A fortnight ago I got a taste of what being far too famous might feel like. A leak that I’m a contender for the Mary Berry slot on The Great British Bake Off morphed into the fake news that I’d got the job. For 24 hours it was a lead story — then it was yesterday’s non-news.
My daughter, Li-Da Kruger, has made me her plus-one on the maiden voyage of Viking Sky, the swankiest cruise ship imaginable, all spacious showers, leather handrails and the surreal experience of sitting in the hairdresser’s with a roiling sea of black water and white-topped waves rushing past. Li-Da was booked to show her documentary Belonging to the passengers as part of the cruise’s ‘enrichment programme’. Her film is about going back to Cambodia to unearth the circumstances of her birth, her escape from the 1974 genocide and her ultimate adoption by my husband and me. By the end most of the 50-strong audience was teary and some, her mother included, were openly blubbing. Li-Da is more used to being behind or in front of the camera than on a stage with real people asking questions, so the Q&A did not go as planned. Instead of raising pots of money for her Cambodian charity, The Sacred Dancers of Angkor, she was sucked into a discussion on the morals of cross-cultural adoption and the wickedness of the Khmer Rouge.
My previous ship-board experiences weren’t great: a Swan Hellenic Mediterranean cruise felt like being trapped in a day centre, and a trip to the Antarctic in a converted Russian ice-breaker was mainly memorable for horrible food, the stink of penguin colonies, and double standards: we were lectured daily by our marine-biologist guide about the fragility of the polar environment, global warming and the importance of plankton. Then early one morning I watched the crew flinging the ship’s rubbish overboard. Tellingly, the ice-breaker is now at the bottom of the Atlantic (it went down the following year) and Swan Hellenic has folded.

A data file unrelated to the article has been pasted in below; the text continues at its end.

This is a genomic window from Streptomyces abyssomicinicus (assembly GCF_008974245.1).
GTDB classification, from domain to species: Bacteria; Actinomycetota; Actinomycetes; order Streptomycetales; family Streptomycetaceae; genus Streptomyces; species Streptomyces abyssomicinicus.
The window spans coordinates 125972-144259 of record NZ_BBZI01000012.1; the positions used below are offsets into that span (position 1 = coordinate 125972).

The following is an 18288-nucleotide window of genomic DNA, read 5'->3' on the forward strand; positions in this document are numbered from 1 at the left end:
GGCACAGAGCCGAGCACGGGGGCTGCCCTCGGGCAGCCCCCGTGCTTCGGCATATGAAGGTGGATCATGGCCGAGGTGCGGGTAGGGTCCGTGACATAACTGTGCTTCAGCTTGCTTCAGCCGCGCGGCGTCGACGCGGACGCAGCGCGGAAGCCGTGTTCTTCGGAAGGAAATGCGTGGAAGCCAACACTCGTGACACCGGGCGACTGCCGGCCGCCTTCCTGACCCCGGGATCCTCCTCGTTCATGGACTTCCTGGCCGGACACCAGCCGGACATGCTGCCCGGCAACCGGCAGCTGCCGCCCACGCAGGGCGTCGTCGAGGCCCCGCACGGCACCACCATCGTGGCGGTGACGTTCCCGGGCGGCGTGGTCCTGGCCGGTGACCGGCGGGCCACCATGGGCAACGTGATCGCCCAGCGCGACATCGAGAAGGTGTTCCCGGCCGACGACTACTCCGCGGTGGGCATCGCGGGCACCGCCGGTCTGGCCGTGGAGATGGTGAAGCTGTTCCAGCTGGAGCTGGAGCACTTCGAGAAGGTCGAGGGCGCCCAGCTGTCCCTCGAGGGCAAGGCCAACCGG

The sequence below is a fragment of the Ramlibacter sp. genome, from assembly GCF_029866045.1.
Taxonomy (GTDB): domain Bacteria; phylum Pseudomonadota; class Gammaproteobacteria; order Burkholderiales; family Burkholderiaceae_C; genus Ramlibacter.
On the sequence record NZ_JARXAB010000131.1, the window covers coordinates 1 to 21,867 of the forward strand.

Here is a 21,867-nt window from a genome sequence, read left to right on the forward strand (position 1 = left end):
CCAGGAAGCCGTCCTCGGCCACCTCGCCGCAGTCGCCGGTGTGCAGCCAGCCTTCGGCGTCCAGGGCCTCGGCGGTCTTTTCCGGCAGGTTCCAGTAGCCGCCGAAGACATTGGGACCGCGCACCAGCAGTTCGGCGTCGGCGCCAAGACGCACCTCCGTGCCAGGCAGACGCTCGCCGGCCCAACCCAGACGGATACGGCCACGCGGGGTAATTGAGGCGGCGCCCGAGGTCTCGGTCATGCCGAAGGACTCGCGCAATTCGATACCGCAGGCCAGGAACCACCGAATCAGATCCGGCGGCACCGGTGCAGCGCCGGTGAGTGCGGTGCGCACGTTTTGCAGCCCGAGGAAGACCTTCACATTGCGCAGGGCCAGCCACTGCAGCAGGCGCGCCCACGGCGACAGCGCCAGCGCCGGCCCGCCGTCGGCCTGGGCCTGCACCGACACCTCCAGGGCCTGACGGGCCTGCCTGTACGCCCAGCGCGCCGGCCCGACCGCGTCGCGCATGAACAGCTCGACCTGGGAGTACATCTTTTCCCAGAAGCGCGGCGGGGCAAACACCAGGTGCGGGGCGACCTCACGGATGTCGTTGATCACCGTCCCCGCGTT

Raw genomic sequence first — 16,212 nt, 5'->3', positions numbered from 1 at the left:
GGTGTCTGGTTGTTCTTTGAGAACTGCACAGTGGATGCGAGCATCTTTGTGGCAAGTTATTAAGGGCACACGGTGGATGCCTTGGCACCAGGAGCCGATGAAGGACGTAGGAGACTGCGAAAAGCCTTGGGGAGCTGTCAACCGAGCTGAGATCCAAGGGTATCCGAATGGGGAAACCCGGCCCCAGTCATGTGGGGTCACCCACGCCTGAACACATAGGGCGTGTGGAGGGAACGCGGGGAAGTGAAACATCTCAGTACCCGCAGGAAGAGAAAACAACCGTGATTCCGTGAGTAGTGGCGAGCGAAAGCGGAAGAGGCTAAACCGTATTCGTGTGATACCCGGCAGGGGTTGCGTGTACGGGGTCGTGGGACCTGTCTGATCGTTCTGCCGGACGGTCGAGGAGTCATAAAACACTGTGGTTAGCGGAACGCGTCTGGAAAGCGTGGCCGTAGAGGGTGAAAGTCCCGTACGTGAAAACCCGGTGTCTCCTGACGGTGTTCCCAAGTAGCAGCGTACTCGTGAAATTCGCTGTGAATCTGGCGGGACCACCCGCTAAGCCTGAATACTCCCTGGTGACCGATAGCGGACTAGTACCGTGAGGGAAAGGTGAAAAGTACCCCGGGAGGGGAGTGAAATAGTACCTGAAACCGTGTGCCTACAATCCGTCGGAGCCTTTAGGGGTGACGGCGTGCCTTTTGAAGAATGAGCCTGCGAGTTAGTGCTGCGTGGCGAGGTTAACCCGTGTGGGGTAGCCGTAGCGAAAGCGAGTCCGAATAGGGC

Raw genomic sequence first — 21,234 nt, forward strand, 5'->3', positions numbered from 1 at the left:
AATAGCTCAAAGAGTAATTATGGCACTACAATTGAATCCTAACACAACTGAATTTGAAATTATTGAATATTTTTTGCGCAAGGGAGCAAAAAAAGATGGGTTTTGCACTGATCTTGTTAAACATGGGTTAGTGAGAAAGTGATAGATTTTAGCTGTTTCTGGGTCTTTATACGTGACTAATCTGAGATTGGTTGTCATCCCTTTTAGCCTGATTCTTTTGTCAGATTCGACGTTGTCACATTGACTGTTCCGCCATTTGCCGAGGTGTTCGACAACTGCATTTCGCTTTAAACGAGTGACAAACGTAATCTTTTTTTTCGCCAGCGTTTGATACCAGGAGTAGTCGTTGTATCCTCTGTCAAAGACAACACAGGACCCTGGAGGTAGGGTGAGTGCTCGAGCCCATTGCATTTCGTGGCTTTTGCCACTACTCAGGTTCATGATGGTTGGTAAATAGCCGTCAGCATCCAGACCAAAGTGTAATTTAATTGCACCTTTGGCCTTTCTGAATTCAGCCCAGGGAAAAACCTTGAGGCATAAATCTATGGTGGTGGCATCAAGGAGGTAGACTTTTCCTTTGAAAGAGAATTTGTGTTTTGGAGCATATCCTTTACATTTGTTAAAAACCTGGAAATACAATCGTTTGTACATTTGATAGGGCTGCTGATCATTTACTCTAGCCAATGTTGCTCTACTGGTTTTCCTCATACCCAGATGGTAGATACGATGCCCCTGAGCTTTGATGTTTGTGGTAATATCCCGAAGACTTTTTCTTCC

Li-Da had stiff competition on the guest enrichment front. Jeffrey Archer was talking about his books — among them the final Clifton Chronicle, This Was a Man. I can’t help feeling the quote belongs more to Archer than to his hero. (From Hamlet: ‘This was a man, take him for all in all. I shall not look upon his like again.’) Love him or hate him, he is astonishing. Every writer looks at his sales (330 million books) and output (he’s on his 36th book) with disbelief, envy and awe.
Twenty-five years ago, I stopped writing cookbooks to concentrate on fiction. Ever since, I’ve harboured the dream that one day I would catch a total stranger reading one of my novels. The closest I’ve come is watching a woman in Hatchards studying the blurb on the back of The Food of Love. She shoved the book back on the shelf, saying ‘Nah, what a con; I thought it was a cookbook.’ The other fantasy I cherish is that instead of people asking, ‘Are you the cook?’ someone someday might just say ‘Prue Leith? The novelist?’ Fat chance.
Have you ever been to an Edvard Munch exhibition? I bet the artist’s shade wishes he’d never painted ‘The Scream’. That one work has completely overshadowed his extraordinary output of exquisite drawings, emotional portraits and vibrant landscapes. Munch left 28,000 works to the city of Oslo and they are building a Munch Museum to better house them. Note to self: go before you die.
Under David Cameron, something called Permitted Agricultural Development was passed in an effort to turn redundant farm buildings into housing. But the council doesn’t like that word ‘permitted’ and doesn’t, apparently, understand the word ‘agricultural’. I’ve just been refused permission to turn a small barn into a cottage for the widow of my tenant farmer. The reason for refusal? It’s in a farmyard and tractors might be audible or visible.
My husband, John, once had a much-adored King Charles spaniel. So, when we married in October, I gave him one for a wedding present. Big mistake. Within a week I’d lost my ranking as the most important female in his life — to an ADHD puppy. She’s called Tattie, to go with his terriers Haggis and Neeps. But he claims Tattie is short for Tatiana, Princess Tatiana to be exact. All objections to her jumping on the sofa, chewing my shoes, scoffing anything edible within her reach, yapping at the postman or weeing on the carpet are greeted with an indulgent smile and ‘But she’s a princess. She’s allowed.’
Prue Leith’s novels include The Prodigal Daughter and The Gardener; she also wrote Leiths Cookery Bible.